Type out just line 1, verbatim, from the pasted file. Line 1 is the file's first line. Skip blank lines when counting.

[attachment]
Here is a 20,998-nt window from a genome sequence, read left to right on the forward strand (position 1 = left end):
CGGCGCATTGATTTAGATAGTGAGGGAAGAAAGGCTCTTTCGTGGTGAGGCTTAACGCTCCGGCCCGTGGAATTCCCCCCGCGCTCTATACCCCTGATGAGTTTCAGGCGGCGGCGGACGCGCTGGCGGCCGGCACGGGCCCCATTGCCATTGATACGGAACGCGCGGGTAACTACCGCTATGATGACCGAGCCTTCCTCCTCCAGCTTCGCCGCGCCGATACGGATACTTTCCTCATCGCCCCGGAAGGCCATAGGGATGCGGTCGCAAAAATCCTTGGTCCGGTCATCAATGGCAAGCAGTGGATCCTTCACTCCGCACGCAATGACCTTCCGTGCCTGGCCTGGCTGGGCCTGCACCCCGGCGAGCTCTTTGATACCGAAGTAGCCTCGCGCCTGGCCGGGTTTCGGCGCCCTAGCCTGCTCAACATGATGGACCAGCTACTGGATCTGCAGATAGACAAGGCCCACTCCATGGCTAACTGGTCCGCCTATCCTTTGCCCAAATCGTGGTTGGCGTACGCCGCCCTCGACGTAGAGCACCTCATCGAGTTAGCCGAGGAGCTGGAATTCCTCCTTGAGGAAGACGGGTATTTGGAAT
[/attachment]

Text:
Here is a 20,998-nt window from a genome sequence, read left to right on the forward strand (position 1 = left end):